Last Updated on

Creating memorable experiences for your troop is no easy feat, but I’ve made it my personal mission to help find unique experiences for my Juniors to keep them engaged in Girl Scouts (despite their jam-packed schedules). One of the ways I’ve done this is by calling on my network of friends, coworkers, and family members to find exciting opportunities and unique talents they can share. The result has been some unforgettable experiences that could only happen in Girl Scouts, such as a pizza dinner with a New York Times best-selling author and a FaceTime Q&A with a national expert on friendship. That being said, here are my four tips to networking success:

Explore Your Network and Identify Connections

The first step is to think about your network and come up with possible connections that could help your troop. Be creative about your connections and don’t rule anyone out—you never know if your parent volunteers or maybe your second cousin’s coworker has a unique talent they would love to share with your girls! And with the power of social media on our side, we have even more power to attract help. Who doesn’t want to be photographed with a local Girl Scout troop and post it up on social media (with parental permission of course)?

As I planned my first year of leading a Junior Troop, I made a long list of people in my network who could help create unique experiences for the troop. Three specific people came to mind: a best-selling author we could meet through a family connection, a state-ranked archery instructor who my family met at a local archery range, and an old college friend who has written two books about friendship and appeared on several national television shows.

Remember, even if you’re excited about all your newfound connections, they may not connect with your girls’ interests, so don’t be discouraged if your first few ideas don’t yield results! For example, I met some inspiring individuals from a local beekeeping company at my husband’s take-your-kid to work day, and had the idea that my mom could teach a sewing class for the troop, but my girls decided that neither of these topics were something they wanted to focus on with our limited meeting time. Keep an open mind and create a long list of possibilities, then see how your troop feels about each idea as you make a schedule, plan out badge work, and set up meetings.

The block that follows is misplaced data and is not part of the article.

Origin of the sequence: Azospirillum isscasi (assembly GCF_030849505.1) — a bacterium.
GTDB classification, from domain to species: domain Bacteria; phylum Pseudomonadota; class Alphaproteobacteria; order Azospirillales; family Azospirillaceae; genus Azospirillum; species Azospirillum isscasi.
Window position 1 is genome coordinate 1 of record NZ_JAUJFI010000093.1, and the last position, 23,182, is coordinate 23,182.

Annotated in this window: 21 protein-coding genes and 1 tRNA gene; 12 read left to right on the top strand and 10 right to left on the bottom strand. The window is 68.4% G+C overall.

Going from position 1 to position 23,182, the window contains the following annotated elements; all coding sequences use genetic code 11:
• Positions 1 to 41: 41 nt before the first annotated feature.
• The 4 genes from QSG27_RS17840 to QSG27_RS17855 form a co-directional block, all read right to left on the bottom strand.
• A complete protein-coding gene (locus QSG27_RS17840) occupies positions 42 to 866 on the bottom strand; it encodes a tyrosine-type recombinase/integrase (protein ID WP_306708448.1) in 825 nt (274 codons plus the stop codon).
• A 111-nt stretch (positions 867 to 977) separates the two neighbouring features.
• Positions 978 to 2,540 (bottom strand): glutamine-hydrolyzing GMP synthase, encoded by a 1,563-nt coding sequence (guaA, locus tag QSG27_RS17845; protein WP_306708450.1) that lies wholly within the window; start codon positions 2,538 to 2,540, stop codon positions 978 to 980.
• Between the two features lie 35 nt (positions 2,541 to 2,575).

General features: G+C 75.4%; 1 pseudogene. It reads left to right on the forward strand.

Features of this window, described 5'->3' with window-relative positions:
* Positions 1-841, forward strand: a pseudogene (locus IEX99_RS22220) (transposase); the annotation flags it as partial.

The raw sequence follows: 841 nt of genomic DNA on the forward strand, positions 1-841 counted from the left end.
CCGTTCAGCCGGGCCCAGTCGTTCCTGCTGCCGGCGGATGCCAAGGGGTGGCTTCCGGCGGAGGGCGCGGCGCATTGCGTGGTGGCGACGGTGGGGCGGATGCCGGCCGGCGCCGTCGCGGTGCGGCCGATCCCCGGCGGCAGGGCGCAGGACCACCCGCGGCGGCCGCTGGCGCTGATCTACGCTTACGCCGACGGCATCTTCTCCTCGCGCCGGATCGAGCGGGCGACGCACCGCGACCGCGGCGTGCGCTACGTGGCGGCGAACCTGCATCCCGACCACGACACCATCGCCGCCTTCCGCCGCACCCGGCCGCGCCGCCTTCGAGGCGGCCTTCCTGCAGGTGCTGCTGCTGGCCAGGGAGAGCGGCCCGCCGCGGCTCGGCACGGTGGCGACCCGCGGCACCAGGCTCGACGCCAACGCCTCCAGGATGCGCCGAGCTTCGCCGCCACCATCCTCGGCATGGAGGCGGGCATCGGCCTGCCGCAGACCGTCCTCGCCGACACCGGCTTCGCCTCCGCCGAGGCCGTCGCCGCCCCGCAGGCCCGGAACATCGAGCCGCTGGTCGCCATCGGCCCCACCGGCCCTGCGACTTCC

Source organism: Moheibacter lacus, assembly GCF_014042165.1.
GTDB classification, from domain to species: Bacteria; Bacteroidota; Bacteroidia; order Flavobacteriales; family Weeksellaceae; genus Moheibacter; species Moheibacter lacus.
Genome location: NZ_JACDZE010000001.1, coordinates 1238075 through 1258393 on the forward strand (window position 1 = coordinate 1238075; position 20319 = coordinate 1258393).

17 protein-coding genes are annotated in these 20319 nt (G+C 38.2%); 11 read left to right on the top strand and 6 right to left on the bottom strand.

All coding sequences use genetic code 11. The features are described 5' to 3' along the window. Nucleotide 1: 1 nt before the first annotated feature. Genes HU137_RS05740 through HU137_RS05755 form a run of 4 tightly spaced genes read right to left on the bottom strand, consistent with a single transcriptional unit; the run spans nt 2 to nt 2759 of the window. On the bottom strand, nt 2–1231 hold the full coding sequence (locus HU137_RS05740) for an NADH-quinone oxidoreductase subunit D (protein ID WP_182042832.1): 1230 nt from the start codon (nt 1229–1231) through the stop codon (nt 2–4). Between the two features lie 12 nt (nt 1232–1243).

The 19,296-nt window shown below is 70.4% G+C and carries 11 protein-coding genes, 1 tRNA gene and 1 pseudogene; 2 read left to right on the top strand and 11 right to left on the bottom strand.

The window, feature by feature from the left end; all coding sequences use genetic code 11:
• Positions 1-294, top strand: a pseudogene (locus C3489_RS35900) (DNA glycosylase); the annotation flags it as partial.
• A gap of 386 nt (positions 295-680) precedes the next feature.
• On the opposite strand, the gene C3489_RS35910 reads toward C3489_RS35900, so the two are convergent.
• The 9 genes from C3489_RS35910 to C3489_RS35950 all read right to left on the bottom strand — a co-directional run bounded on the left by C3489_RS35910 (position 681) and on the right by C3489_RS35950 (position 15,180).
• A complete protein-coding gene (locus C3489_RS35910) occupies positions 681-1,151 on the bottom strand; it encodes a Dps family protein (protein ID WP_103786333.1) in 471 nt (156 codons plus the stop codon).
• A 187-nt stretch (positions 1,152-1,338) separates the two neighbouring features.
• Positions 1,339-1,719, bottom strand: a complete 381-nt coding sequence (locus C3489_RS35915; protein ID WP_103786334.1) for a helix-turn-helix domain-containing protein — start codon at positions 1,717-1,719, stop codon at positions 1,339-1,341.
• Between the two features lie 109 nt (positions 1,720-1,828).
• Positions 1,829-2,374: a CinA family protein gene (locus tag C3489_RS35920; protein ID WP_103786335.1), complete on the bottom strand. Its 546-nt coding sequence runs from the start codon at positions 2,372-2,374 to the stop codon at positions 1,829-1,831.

Prepare Your Pitch and Be Considerate about Your Ask

Whether you’re pitching your meeting idea to a friend, family, coworker, or your neighbor’s cousin’s best friend, it’s helpful to have a specific idea of what you’re looking for when you call in a personal favor for your troop. Make sure to think about how big or difficult your request is for the other person, and try to be considerate of their time and resources. They are, after all, doing you and your troop a favor, and you want to makes sure it’s a positive experience for them (and that you model caring behavior to your guest for your troop!) For example, when I contacted my college friend and leading friendship author Shasta Nelson about helping my troop, I had an idea in mind: we could let the girls chat with her on FaceTime during our regular Girl Scout meeting for about 15 minutes. Shasta lives an hour from where my troop meets, it would be too much of an imposition to drive to the city or ask her to drive to us for just our short meeting. This was a reasonable favor to ask of an old friend, and would have a lasting impression on the girls. The girls in my troop anonymously wrote questions about friendship in advance of the FaceTime call, then Shasta answered them all with a smile. It was a fantastic that fit perfectly into our friendship-themed meeting, and thanks to FaceTime, was caused zero stress for our guest!

Having a specific plan in mind when contacting your connection is important. That person may be an expert in their field, but might not familiar with the Girl Scout experience, or the badges your troop is working on. This summer, my troop will be taking an archery lesson from the state-ranked archery instructor that I mentioned. He is eager to help—and plan around our schedule because he is raising money for his college fund. We are happy to help and to learn from a local expert, and he benefits from our financial support. Think about how your connection could use their expertise to enrich your Girl Scout troop, rather than an open ended call for help.